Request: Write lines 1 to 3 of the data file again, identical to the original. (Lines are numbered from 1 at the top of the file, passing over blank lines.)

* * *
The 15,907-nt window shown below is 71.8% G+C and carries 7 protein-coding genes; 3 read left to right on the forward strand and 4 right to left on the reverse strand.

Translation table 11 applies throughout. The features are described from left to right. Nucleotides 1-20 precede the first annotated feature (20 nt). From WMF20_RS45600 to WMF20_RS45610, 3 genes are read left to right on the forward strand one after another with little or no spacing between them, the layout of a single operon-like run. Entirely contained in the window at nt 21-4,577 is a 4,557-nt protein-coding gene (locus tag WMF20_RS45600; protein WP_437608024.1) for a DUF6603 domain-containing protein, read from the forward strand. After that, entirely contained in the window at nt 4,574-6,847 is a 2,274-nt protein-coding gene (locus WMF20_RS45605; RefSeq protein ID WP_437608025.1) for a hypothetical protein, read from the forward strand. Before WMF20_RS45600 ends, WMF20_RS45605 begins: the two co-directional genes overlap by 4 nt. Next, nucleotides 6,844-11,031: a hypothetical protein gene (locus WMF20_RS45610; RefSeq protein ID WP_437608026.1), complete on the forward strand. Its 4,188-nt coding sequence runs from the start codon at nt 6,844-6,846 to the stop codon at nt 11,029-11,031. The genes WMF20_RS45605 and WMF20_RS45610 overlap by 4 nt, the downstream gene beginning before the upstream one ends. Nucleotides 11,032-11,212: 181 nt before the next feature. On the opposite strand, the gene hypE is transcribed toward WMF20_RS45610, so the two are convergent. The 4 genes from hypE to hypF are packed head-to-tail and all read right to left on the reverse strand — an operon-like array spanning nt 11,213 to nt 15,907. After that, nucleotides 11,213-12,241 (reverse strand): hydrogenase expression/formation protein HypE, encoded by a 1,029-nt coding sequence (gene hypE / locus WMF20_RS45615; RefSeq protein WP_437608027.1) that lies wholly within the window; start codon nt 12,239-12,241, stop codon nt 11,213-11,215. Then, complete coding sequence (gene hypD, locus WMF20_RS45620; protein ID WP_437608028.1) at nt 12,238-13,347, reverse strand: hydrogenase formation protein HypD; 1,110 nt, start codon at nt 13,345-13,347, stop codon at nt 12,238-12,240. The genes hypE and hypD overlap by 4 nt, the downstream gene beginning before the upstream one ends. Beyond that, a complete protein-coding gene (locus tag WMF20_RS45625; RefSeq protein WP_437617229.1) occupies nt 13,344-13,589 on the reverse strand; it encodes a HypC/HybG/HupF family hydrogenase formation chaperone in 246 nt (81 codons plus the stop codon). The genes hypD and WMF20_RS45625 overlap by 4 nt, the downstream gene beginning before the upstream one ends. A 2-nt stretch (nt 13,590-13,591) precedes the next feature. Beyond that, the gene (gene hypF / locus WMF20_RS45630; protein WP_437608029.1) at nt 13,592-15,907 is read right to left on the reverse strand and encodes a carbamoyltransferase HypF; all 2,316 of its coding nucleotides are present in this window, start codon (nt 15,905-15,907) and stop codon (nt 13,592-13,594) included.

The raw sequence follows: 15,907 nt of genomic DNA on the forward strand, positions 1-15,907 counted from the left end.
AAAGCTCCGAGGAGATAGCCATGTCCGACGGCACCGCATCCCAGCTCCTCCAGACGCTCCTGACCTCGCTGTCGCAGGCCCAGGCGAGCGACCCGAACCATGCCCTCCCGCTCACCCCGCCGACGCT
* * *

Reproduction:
The 15,907-nt window shown below is 71.8% G+C and carries 7 protein-coding genes; 3 read left to right on the forward strand and 4 right to left on the reverse strand.

Translation table 11 applies throughout. The features are described from left to right. Nucleotides 1-20 precede the first annotated feature (20 nt). From WMF20_RS45600 to WMF20_RS45610, 3 genes are read left to right on the forward strand one after another with little or no spacing between them, the layout of a single operon-like run. Entirely contained in the window at nt 21-4,577 is a 4,557-nt protein-coding gene (locus tag WMF20_RS45600; protein WP_437608024.1) for a DUF6603 domain-containing protein, read from the forward strand. After that, entirely contained in the window at nt 4,574-6,847 is a 2,274-nt protein-coding gene (locus WMF20_RS45605; RefSeq protein ID WP_437608025.1) for a hypothetical protein, read from the forward strand. Before WMF20_RS45600 ends, WMF20_RS45605 begins: the two co-directional genes overlap by 4 nt. Next, nucleotides 6,844-11,031: a hypothetical protein gene (locus WMF20_RS45610; RefSeq protein ID WP_437608026.1), complete on the forward strand. Its 4,188-nt coding sequence runs from the start codon at nt 6,844-6,846 to the stop codon at nt 11,029-11,031. The genes WMF20_RS45605 and WMF20_RS45610 overlap by 4 nt, the downstream gene beginning before the upstream one ends. Nucleotides 11,032-11,212: 181 nt before the next feature. On the opposite strand, the gene hypE is transcribed toward WMF20_RS45610, so the two are convergent. The 4 genes from hypE to hypF are packed head-to-tail and all read right to left on the reverse strand — an operon-like array spanning nt 11,213 to nt 15,907. After that, nucleotides 11,213-12,241 (reverse strand): hydrogenase expression/formation protein HypE, encoded by a 1,029-nt coding sequence (gene hypE / locus WMF20_RS45615; RefSeq protein WP_437608027.1) that lies wholly within the window; start codon nt 12,239-12,241, stop codon nt 11,213-11,215. Then, complete coding sequence (gene hypD, locus WMF20_RS45620; protein ID WP_437608028.1) at nt 12,238-13,347, reverse strand: hydrogenase formation protein HypD; 1,110 nt, start codon at nt 13,345-13,347, stop codon at nt 12,238-12,240. The genes hypE and hypD overlap by 4 nt, the downstream gene beginning before the upstream one ends. Beyond that, a complete protein-coding gene (locus tag WMF20_RS45625; RefSeq protein WP_437617229.1) occupies nt 13,344-13,589 on the reverse strand; it encodes a HypC/HybG/HupF family hydrogenase formation chaperone in 246 nt (81 codons plus the stop codon). The genes hypD and WMF20_RS45625 overlap by 4 nt, the downstream gene beginning before the upstream one ends. A 2-nt stretch (nt 13,590-13,591) precedes the next feature. Beyond that, the gene (gene hypF / locus WMF20_RS45630; protein WP_437608029.1) at nt 13,592-15,907 is read right to left on the reverse strand and encodes a carbamoyltransferase HypF; all 2,316 of its coding nucleotides are present in this window, start codon (nt 15,905-15,907) and stop codon (nt 13,592-13,594) included.

The raw sequence follows: 15,907 nt of genomic DNA on the forward strand, positions 1-15,907 counted from the left end.